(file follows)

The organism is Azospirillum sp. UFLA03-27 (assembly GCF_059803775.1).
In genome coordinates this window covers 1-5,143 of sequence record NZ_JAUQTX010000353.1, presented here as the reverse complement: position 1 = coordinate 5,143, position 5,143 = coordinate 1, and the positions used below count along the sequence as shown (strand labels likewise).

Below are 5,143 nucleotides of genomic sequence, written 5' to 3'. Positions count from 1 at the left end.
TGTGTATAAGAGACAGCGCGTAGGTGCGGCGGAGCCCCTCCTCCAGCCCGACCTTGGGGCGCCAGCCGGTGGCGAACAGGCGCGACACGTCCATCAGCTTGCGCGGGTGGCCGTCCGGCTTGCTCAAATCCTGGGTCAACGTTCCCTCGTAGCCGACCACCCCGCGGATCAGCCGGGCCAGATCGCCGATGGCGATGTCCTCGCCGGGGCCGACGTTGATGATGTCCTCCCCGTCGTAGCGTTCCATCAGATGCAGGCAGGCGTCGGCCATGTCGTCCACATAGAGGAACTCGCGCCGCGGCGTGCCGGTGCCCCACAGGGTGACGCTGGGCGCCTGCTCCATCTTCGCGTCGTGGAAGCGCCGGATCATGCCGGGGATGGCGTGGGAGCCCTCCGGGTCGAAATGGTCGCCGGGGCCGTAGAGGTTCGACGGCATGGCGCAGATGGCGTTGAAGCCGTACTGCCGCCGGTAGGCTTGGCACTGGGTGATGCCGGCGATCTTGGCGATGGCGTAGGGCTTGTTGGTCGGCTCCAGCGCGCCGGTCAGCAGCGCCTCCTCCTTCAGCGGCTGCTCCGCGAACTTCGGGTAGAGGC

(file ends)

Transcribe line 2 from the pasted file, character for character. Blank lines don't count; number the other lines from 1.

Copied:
In genome coordinates this window covers 1-5,143 of sequence record NZ_JAUQTX010000353.1, presented here as the reverse complement: position 1 = coordinate 5,143, position 5,143 = coordinate 1, and the positions used below count along the sequence as shown (strand labels likewise).